DC for efficiency

Across the globe, data centers already are consuming some 80 million MWh of energy every year, producing nearly two percent of global carbon dioxide emissions. Soon the demands of data centers will approach the total electrical consumption of Argentina or the Netherlands. Each year the world brings 5.75 million new servers online, and carbon emissions from the data centers that house them are anticipated to quadruple by 2020, if no measures are being taken.

These mounting energy expenses and emissions are two reasons that corporations building large data centers are giving new consideration to direct current, which lost out to alternating current more than 100 years ago in a commercial war over power distribution sources. Servers, storage, network devices and other systems within data centers consume DC, and such alternative energy supplies as solar and fuel-cell sources produce DC. It is therefore reasonable to anticipate that powering data centers with DC from the point electricity enters the building all the way to individual servers could reduce energy losses as well as equipment installation and maintenance costs. Less energy usage, in turn, would mean fewer emissions. ABB set out to demonstrate the wisdom of this approach.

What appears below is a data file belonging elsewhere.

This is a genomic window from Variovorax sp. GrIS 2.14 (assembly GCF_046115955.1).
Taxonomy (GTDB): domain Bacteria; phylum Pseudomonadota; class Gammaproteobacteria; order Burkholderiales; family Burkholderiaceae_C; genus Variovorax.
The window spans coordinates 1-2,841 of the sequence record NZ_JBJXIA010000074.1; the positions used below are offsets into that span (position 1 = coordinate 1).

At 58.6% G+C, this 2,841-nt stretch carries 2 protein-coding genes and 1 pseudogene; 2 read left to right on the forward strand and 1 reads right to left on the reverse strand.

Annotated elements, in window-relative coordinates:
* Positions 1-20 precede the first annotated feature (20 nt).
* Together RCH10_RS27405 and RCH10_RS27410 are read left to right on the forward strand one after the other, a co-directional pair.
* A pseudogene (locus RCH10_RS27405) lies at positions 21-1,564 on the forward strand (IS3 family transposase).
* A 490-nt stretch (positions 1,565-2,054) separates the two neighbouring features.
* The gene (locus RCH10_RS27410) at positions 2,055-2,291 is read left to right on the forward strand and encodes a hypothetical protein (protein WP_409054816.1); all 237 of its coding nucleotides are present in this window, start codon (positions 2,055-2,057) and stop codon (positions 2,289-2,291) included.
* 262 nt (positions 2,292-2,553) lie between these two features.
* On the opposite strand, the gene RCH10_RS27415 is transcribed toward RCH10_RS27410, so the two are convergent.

West of Zurich, ABB created a one MW demonstration power system operating entirely on DC. The system was designed to operate on 400 V to minimize losses and the amount of copper required. Built for Green Datacenter AG, the operator of the data center for green.ch, a major European provider of Internet services, the center incorporated the back-up power supply system, a central rectifier, power distribution units and switchgear from ABB, eliminating the need for traditional UPS devices as well as for multiple power conversions. The results were:

  • 10 percent improvement in energy efficiency
  • 15 percent lower investment costs for electrical components
  • 25 percent less space required
  • 20 percent savings in installation costs

The Zurich-West demonstration showed that DC can lead to a simpler and more reliable architecture requiring less equipment and lower installation and operational costs.

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